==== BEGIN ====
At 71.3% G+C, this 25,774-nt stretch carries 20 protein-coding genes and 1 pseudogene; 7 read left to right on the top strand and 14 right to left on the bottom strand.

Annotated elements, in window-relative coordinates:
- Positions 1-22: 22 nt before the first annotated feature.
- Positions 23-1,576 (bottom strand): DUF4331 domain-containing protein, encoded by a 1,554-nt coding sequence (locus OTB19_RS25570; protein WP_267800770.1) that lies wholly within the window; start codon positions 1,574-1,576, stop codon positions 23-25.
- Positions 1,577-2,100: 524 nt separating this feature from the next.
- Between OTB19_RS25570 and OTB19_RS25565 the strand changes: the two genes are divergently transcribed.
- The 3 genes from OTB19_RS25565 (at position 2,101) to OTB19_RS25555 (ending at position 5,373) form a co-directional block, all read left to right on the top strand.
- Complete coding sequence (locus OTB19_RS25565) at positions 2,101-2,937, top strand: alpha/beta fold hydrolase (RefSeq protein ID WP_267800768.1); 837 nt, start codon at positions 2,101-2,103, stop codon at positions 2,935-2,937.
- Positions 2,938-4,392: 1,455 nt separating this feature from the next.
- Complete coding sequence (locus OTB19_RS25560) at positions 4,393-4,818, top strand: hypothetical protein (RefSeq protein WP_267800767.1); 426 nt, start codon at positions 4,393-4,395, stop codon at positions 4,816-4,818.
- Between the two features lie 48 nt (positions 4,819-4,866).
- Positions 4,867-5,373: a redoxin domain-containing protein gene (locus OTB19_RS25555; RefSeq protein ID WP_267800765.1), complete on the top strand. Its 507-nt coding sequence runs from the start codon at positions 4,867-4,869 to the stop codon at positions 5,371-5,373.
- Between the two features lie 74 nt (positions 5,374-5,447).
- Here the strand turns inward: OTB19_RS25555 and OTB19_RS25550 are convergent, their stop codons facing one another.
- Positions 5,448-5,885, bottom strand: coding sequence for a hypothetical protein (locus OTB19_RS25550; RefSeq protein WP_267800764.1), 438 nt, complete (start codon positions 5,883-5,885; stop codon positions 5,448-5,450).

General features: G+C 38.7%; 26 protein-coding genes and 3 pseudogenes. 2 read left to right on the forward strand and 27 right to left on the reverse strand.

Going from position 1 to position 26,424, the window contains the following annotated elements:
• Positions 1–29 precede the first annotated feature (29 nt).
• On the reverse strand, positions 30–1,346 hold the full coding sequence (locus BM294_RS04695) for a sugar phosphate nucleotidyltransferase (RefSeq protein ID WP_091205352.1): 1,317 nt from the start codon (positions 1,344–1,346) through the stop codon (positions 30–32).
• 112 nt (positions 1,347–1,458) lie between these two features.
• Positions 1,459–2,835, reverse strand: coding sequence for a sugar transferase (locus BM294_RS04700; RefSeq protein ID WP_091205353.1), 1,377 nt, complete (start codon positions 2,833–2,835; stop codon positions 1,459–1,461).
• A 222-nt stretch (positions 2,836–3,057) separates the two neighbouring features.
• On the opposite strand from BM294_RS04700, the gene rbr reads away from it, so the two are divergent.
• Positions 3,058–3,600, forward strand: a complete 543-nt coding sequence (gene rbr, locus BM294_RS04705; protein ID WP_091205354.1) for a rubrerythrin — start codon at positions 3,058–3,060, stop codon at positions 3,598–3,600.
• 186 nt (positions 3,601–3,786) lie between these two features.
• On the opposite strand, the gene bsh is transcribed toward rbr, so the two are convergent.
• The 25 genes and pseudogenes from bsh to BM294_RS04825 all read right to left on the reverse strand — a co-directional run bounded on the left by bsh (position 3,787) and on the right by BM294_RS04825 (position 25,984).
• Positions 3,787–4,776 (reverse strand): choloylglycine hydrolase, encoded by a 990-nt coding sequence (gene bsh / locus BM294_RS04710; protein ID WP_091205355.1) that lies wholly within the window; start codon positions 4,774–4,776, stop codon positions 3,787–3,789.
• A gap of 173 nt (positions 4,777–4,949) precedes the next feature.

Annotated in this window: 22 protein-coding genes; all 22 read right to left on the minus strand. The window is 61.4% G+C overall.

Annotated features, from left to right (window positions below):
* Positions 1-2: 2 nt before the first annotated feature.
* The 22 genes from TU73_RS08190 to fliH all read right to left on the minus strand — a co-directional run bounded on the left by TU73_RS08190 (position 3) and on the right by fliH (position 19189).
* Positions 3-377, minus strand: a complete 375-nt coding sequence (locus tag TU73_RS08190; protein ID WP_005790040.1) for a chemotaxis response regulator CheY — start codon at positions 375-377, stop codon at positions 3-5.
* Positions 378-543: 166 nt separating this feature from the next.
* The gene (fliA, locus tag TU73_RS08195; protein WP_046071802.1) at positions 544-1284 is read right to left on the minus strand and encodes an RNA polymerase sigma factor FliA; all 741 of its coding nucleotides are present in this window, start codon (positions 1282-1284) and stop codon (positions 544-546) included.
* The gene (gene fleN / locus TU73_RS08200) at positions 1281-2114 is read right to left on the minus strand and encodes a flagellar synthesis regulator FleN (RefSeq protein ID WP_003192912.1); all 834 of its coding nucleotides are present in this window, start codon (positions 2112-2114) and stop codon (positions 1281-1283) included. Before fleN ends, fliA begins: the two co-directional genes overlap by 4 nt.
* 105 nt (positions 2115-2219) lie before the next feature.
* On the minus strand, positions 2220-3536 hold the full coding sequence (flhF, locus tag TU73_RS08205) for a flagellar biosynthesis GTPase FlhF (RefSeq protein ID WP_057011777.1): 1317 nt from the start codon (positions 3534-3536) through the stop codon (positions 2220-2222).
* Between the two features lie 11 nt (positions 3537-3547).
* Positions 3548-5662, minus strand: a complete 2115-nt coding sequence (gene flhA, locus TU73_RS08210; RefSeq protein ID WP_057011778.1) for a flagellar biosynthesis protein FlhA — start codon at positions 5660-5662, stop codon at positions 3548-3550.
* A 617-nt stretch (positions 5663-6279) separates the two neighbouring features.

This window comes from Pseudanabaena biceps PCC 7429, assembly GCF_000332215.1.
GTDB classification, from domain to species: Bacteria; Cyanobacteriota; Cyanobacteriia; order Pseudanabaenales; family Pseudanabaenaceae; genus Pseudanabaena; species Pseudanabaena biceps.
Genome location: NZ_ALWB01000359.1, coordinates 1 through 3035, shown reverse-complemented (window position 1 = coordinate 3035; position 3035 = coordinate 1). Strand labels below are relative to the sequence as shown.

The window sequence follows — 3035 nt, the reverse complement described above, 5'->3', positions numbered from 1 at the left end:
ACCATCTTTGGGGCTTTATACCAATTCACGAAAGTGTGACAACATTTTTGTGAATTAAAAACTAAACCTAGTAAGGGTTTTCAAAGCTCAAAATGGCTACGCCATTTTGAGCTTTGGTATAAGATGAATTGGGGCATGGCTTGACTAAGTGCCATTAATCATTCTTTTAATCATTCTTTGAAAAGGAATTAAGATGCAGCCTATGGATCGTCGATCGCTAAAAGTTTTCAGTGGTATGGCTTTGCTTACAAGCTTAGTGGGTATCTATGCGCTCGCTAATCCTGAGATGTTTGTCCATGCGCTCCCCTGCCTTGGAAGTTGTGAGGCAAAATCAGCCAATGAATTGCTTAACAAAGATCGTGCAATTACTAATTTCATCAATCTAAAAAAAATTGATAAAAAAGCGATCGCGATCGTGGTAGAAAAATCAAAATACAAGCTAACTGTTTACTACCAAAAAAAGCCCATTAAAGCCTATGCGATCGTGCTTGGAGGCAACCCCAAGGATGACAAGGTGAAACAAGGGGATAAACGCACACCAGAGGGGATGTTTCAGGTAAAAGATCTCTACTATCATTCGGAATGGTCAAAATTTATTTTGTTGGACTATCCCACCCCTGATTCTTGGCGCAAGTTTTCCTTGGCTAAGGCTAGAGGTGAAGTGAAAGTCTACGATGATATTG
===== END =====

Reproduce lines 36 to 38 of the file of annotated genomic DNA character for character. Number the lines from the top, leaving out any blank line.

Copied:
* The gene (fliA, locus tag TU73_RS08195; protein WP_046071802.1) at positions 544-1284 is read right to left on the minus strand and encodes an RNA polymerase sigma factor FliA; all 741 of its coding nucleotides are present in this window, start codon (positions 1282-1284) and stop codon (positions 544-546) included.
* The gene (gene fleN / locus TU73_RS08200) at positions 1281-2114 is read right to left on the minus strand and encodes a flagellar synthesis regulator FleN (RefSeq protein ID WP_003192912.1); all 834 of its coding nucleotides are present in this window, start codon (positions 2112-2114) and stop codon (positions 1281-1283) included. Before fleN ends, fliA begins: the two co-directional genes overlap by 4 nt.
* 105 nt (positions 2115-2219) lie before the next feature.